All serving consuls and prospective invaders interested in avoiding such an end would do well to read Peter Tomsen's magisterial new book, The Wars of Afghanistan. A career U.S. diplomat, Tomsen served as Washington's special envoy to the Afghan resistance in 1989-92, an experience that gave him almost unrivaled personal insight into Afghanistan's slide from anti-Soviet jihad into civil war. His account of the country's political dynamics before, during, and after this period is exhaustively researched, levelheaded, and persuasive. Throughout the book, he highlights two lessons that most of Afghanistan's invaders learn too late: no political system or ideology imposed by an outside power is likely to survive there, and any attempt to coax political change from within must be grounded in a deep knowledge of local culture and customs.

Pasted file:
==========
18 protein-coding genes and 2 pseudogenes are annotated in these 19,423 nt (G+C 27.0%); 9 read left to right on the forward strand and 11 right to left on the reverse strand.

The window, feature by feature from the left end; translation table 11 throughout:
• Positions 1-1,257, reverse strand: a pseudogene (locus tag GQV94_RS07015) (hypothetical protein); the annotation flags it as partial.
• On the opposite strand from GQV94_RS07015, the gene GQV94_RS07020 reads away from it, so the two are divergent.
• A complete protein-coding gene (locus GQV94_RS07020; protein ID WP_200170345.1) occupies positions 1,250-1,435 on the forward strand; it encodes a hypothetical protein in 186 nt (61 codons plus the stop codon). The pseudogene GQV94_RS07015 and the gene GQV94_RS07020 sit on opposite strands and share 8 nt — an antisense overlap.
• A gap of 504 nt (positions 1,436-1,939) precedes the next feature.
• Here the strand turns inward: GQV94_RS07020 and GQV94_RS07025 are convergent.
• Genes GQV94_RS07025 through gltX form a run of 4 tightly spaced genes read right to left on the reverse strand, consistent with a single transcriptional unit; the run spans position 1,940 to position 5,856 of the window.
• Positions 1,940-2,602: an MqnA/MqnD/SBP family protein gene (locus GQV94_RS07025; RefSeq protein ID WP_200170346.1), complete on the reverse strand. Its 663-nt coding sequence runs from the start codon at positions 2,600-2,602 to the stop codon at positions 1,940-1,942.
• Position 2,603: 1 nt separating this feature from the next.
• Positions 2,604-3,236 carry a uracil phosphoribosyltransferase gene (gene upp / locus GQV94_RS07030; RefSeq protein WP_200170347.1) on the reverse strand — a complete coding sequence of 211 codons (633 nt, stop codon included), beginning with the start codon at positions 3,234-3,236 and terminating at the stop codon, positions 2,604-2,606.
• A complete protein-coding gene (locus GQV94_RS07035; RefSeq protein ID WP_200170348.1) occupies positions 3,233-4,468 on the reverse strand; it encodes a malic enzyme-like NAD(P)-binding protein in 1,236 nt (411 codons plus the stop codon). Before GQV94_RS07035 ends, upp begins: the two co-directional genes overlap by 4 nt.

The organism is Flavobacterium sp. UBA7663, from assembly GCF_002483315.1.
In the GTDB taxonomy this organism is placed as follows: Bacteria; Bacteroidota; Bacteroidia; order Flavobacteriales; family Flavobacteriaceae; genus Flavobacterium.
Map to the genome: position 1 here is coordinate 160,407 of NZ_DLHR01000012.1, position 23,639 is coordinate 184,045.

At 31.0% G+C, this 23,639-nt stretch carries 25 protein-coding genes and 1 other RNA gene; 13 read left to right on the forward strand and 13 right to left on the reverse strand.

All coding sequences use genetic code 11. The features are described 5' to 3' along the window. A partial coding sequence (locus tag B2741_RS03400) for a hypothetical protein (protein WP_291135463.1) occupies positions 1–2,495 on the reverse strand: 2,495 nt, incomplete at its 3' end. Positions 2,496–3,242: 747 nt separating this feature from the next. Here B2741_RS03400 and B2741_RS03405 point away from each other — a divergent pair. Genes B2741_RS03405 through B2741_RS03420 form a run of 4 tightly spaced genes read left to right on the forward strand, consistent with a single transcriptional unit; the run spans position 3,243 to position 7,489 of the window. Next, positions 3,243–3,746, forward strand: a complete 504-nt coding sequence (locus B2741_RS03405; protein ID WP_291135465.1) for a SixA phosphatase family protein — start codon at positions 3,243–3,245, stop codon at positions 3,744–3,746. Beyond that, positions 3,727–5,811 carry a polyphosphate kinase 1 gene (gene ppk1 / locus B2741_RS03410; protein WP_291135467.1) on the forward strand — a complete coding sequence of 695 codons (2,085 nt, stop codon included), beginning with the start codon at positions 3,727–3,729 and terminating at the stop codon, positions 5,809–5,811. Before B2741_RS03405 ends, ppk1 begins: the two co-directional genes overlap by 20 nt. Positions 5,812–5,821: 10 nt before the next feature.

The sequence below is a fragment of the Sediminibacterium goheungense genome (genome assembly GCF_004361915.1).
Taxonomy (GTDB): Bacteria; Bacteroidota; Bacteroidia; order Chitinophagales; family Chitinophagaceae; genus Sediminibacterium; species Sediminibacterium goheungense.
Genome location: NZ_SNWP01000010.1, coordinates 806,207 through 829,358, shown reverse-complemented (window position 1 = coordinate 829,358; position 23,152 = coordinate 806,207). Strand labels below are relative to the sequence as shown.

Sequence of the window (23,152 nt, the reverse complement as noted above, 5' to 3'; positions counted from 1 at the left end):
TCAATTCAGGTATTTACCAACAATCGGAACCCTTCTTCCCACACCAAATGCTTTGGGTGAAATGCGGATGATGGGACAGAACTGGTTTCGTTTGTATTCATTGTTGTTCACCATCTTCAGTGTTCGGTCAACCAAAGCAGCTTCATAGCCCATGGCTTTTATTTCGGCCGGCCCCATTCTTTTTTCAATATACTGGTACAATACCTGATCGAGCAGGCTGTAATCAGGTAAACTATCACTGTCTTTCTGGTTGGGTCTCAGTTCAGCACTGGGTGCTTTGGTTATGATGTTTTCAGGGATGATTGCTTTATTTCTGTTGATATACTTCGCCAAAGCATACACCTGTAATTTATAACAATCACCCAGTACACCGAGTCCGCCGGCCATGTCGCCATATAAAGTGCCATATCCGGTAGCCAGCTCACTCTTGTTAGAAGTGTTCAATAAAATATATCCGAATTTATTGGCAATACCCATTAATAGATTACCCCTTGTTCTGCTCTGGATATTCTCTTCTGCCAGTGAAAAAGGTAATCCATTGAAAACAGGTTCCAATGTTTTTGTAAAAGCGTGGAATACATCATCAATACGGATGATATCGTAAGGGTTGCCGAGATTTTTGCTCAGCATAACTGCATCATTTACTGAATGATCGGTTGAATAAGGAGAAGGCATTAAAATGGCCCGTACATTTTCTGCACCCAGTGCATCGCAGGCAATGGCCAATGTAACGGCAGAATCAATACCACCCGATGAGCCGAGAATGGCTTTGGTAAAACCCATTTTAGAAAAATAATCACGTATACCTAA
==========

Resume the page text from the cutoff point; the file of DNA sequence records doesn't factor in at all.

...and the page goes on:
In Afghanistan, legitimate authority has traditionally been highly localized, a product of consensus rather than brute force, and firmly anchored in tribal, clannish, and kinship structures. Afghanistan only developed the barest bones of a centralized state in the twentieth century, and even today, Kabul's control over the country's periphery remains tenuous at best. These attributes make Afghanistan a difficult country for foreign military planners to occupy. Then again, as former U.S. Secretary of Defense Donald Rumsfeld, under whose tenure the United States began its operations in Afghanistan, might have put it, you go to war in the country you have, not the country you want.